Here is part 5 in our guide to improving your office
The most important thing when space planning your office is to begin with an accurate plan of the office as it is currently. This will allow you to know exactly what you have currently (a furniture inventory), the dimensions of each item of furniture, and the size, shape and any obstructions within your office space. Once you have an “as existing” plan you can quickly see where there is wasted space to allow you to produce a much more effective office design. If your office is already bulging at the seams then it would be worth using space planning layouts to try out different furniture sizes or shapes, and this allows you to quickly establish the overall capacity of your office and ensure the most effective design.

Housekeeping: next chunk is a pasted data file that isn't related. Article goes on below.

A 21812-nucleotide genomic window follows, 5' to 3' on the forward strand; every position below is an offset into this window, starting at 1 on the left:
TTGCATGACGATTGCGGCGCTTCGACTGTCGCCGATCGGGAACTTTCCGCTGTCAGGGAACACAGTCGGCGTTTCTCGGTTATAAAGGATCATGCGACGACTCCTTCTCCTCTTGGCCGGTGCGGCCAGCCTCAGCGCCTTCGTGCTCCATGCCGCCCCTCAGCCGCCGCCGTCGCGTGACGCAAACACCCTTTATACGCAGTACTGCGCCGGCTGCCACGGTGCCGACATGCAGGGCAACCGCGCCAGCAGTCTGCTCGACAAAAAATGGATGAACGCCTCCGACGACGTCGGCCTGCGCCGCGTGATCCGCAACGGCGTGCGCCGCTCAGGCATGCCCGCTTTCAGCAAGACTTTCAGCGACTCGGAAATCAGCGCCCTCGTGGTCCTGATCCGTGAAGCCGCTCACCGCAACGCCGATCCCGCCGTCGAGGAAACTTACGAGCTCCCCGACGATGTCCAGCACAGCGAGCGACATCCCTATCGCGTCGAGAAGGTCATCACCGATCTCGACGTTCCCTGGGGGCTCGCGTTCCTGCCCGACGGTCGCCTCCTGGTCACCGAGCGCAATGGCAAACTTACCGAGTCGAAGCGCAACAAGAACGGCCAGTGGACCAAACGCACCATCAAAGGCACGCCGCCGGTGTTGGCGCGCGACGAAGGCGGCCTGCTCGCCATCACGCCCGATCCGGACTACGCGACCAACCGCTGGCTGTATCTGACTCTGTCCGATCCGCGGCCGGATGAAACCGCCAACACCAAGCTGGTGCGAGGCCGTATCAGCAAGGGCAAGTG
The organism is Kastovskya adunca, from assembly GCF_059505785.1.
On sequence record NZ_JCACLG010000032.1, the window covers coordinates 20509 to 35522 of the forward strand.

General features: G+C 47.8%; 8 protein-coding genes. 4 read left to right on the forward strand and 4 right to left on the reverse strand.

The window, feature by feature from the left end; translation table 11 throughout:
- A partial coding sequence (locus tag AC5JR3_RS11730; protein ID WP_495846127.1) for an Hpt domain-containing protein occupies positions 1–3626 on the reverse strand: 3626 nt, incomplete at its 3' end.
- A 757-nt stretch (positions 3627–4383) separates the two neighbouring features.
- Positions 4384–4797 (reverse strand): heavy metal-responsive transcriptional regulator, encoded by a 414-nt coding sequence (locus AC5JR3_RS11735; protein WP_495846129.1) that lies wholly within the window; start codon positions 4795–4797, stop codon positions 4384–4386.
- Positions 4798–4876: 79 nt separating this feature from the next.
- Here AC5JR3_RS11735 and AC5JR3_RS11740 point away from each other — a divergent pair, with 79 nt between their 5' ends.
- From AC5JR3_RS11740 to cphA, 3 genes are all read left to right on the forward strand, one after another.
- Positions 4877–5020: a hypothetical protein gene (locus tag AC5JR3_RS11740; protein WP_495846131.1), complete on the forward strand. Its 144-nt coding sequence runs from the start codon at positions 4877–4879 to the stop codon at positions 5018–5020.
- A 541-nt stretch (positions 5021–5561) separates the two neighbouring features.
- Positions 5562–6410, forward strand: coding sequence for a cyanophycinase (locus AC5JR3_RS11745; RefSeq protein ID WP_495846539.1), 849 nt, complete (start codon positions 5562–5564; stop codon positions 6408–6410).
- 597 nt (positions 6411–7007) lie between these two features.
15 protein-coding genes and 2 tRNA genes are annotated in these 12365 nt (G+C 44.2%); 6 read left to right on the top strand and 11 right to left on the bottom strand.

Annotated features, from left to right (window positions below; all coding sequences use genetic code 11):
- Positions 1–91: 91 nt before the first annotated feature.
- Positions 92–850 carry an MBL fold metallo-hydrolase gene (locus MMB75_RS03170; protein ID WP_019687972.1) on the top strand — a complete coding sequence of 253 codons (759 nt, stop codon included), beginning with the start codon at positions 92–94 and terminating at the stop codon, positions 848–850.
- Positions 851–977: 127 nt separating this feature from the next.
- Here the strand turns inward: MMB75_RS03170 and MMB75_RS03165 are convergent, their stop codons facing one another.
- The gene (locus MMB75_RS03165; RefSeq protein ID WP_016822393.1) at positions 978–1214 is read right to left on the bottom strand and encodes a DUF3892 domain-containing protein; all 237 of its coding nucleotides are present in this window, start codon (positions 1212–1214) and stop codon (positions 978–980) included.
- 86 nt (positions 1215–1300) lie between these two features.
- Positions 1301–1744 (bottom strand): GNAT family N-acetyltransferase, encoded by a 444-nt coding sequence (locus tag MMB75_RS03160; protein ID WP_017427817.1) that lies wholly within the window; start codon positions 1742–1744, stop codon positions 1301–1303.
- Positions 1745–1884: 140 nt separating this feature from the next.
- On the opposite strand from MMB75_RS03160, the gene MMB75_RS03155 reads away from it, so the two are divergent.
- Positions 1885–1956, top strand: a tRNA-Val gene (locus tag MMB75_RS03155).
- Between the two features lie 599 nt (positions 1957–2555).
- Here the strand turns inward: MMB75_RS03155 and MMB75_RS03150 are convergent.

An efficient office design has to include space for the minimum required fire escape routes, wheelchair accessibility and there is also a requirement for a minimum of 11 cubic metres of air space per person (the height is not counted if the ceiling height is over 3m). For most offices this equates to at least 4 square metres per person, but this figure is the total space including corridors etc.
For most offices there is usually something that can be done to improve the efficiency of the layout without the need for removing partition walls. We usually produce a series of space plans starting with the minimal cost option, going through to options that change the furniture and finally options that change the partitioning. The layouts can then be costed up to give you a clear cost versus output figure, allowing you to factor office design in to your future business costs.